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Submission Summary: 0 pending, 4 declined, 1 accepted (5 total, 20.00% accepted)

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Submission + - Scott Walker Leads the Pack for GOP Nomination (

Brad Eleven writes: Wisconsin Gov. Scott Walker has jumped ahead of his hypothetical competitors for the 2016 GOP nomination, a new poll shows.

"The Badger State Republican got the support of 25% of likely Republican voters nationally, according to a Public Policy Polling survey released Tuesday.

"Walker, like all of the other prospective candidates, hasn’t yet formally announced a 2016 campaign.

Yes, it's the New York Daily News, which is always more of a story itself than anything it actually publishes. I'm personally hoping that Walker is the GOP candidate. I hope he plays dirty and wins ugly in the primary election. After that, any outcome is OK with me, given the propensity for hyperbolic mistakes from this specimen. Bonus points for loss of composure and/or repeated Twitter mistakes, double points for both at once.


Submission + - Explained Clearly: High Frequency Trading (

Brad Eleven writes: "Themis Trading has published a PDF entitled "Why Institutional Investors Should Be Concerned About High Frequency Traders," which features (1) a clear explanation of High Frequency Trading, and (2) how HFT has pushed market volatility beyond any previously observed levels. There's also a little fear-mongering which IMHO serves to diffract the message.

It is now generally understood that high frequency traders (HFTs) are dominating the equity market, generating as much as 70% of the volume.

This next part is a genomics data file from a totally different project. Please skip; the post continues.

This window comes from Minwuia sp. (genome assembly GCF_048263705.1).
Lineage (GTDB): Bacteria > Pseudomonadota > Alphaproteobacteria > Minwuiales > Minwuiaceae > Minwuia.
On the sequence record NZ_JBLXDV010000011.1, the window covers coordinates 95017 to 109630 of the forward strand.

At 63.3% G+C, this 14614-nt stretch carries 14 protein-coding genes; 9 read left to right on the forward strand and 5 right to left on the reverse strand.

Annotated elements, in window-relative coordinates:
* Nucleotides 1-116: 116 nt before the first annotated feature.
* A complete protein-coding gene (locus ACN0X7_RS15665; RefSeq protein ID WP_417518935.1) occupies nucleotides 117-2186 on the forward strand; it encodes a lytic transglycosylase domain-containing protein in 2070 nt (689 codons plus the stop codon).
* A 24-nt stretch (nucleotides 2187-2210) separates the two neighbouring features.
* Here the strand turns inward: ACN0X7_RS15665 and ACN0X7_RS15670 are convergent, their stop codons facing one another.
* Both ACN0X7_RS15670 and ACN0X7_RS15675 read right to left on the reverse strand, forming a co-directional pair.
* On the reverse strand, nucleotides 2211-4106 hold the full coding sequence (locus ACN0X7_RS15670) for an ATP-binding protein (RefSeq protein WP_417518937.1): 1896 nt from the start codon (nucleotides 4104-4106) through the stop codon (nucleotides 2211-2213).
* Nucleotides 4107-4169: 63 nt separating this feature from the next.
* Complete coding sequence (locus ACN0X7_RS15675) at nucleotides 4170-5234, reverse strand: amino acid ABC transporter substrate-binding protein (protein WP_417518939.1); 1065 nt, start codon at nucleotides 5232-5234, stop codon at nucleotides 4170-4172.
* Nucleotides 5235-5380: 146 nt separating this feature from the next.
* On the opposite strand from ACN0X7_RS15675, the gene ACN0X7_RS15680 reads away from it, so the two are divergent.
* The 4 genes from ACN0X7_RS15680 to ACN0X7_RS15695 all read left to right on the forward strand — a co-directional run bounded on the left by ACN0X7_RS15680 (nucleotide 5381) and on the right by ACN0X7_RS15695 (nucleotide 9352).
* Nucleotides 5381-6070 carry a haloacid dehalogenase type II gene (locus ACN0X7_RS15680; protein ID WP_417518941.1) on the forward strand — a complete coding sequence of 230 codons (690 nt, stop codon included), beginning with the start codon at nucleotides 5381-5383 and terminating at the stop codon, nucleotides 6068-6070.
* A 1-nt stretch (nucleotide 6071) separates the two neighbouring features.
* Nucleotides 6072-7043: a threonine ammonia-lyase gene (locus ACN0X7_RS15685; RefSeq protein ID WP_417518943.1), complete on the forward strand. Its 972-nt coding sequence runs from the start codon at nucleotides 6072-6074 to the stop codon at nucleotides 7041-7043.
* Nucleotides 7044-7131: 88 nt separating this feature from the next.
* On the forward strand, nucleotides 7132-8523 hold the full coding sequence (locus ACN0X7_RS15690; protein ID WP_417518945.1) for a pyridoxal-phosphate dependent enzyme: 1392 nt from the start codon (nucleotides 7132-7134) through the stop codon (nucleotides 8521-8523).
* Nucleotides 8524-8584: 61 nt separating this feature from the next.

... HFTs collectively execute billions of shares a day, making it an extremely profitable business.

  1. HFTs provide low quality liquidity.
  2. HFT volume can generate false trading signals.
  3. HFT computer servers are faster than other trading systems.

Because most HFT servers are co-located at exchanges, they can beat out institutional or retail orders, causing them to pay more or sell for less than they should have for a stock.

Then there are the "what if" problems that could be created by HFTs:

  1. What if a regulation like the uptick rule were enacted?
  2. What if a "rogue" algorithm entered the market?

I'm left wondering, though, if the whitepaper's authors (Themis' co-founders Joe Saluzzi and Sal Arnuk) really are "equity trading experts who appear regularly on Bloomberg TV and CNBC," why haven't we heard about this before?"

The Internet

Submission + - Q&A: The formula behind